COPENHAGEN — How much you exercise may not just dictate your waist size — it also predicts your risk of surviving a heart attack, a new study finds.
Researchers at the University of Copenhagen in Denmark launched their longitudinal research in the late 1970s by looking at more than 14,000 Danish individuals who took part in a survey called the Copenhagen City Heart Study.
Each participant was initially categorized as having lived a lifestyle with either a sedentary, light, moderate, or high level of physical activity. None had previously suffered a heart attack.
The individuals were followed until 2013, at which point it was found that 1,664 of the participants had suffered a heart attack at some point during the study. Of those, 425 died immediately.
After examining the activity rates of those afflicted, the researchers found that those who exercised were significantly more likely to avoid death following their heart attack than those who didn’t.
Even a light level of exercise was found to reduce one’s risk of dying from heart attack by 32 percent over being sedentary. If one exercised to a moderate or high extent, their risk was reduced by 47 percent over their sedentary peers.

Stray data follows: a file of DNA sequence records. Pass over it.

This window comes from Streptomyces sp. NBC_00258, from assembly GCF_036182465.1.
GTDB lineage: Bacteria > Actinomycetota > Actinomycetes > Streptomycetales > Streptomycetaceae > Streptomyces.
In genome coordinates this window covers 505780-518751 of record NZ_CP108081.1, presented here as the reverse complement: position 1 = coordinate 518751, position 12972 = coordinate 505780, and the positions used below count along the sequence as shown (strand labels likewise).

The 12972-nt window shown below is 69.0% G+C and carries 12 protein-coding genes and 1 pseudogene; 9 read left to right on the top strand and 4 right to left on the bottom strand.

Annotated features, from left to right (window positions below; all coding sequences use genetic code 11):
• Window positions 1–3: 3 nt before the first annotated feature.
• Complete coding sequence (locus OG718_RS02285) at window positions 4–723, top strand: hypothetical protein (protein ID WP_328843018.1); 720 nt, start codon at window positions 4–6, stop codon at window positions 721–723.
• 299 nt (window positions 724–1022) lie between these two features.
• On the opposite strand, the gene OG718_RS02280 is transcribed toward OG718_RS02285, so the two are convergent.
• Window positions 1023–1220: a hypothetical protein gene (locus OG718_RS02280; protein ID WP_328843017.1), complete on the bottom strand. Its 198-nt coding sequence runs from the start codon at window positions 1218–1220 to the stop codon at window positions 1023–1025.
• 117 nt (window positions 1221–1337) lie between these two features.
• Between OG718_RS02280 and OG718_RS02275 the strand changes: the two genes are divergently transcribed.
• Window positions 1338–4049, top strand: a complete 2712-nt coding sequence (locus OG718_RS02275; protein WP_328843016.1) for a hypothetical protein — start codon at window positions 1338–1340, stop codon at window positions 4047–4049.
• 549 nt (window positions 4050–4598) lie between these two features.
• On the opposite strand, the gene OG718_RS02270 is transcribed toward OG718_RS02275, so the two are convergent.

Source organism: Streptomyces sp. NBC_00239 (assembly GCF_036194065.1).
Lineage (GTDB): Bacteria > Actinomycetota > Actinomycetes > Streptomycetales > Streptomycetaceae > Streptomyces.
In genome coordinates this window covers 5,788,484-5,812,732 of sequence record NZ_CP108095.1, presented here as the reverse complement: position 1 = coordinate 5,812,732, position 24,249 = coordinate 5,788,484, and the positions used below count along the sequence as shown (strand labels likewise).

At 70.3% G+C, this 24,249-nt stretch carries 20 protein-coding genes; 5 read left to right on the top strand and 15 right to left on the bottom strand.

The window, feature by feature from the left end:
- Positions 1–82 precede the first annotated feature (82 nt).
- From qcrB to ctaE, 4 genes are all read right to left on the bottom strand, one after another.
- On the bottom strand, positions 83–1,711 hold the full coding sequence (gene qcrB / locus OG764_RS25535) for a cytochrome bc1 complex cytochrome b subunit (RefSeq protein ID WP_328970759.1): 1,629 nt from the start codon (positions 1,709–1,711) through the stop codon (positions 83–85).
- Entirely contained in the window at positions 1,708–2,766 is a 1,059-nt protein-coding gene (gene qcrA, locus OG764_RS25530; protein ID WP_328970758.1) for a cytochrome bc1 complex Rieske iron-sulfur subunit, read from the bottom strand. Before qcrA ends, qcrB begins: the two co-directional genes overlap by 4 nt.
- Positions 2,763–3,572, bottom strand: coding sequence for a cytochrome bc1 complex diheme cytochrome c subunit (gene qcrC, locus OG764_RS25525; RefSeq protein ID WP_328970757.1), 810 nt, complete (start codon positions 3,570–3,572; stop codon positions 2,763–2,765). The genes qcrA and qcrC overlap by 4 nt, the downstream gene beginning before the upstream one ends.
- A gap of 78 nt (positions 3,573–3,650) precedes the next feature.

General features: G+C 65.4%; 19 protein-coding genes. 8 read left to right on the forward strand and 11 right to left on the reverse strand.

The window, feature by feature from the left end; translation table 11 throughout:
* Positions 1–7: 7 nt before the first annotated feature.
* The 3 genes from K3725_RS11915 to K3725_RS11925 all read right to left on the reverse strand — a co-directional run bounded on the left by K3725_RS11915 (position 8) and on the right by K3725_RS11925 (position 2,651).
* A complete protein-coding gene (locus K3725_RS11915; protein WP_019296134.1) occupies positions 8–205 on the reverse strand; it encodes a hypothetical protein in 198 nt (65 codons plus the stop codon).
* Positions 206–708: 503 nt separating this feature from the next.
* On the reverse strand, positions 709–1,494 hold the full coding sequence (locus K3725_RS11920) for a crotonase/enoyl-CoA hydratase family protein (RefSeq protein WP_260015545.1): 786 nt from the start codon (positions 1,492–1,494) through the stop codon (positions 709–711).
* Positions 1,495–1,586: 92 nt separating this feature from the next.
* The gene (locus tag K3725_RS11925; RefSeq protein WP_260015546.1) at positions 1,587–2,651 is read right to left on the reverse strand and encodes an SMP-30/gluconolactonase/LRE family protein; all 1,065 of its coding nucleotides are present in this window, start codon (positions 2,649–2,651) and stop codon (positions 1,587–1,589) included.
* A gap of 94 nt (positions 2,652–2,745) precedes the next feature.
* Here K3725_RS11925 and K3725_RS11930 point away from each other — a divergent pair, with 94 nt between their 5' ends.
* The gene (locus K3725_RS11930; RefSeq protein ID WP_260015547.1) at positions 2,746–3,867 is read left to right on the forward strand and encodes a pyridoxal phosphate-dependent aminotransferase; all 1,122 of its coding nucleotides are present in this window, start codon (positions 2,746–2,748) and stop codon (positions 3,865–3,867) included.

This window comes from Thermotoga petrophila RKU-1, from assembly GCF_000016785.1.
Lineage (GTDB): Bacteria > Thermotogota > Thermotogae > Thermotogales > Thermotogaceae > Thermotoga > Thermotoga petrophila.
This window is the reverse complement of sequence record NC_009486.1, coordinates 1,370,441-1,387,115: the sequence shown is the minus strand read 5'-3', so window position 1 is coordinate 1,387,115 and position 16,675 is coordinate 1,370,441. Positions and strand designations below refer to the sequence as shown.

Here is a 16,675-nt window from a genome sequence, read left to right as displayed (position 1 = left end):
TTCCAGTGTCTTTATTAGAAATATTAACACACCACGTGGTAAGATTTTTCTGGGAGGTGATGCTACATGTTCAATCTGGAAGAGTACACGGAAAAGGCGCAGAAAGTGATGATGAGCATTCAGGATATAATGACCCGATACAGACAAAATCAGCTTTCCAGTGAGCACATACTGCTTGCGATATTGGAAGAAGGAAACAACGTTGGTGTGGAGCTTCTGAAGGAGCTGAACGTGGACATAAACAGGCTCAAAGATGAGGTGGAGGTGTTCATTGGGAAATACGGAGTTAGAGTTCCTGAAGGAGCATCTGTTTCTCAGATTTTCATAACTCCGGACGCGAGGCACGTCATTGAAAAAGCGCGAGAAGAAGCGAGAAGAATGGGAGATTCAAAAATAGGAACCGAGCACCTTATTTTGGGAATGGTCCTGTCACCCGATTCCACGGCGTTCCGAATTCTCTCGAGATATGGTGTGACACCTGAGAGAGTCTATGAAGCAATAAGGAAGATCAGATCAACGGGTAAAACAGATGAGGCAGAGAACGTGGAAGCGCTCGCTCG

“One possible explanation [for this finding] is that people who exercise may develop collateral blood vessels in the heart which ensure the heart continues to get enough blood after a blockage,” says lead researcher Eva Prescott, professor of cardiovascular prevention and rehabilitation at the university, in a press release from the European Society of Cardiology. “Exercise may also increase levels of chemical substances that improve blood flow and reduce injury to the heart from a heart attack.”
Still, Prescott emphasizes, “we cannot conclude that the associations are causal. The results need to be confirmed before we can make strong recommendations. But I think it’s safe to say that we already knew exercise was good for health and this might indicate that continuing to exercise even after developing atherosclerosis may reduce the seriousness of a heart attack if it does occur.”
The study’s findings were published in the European Journal of Preventive Cardiology.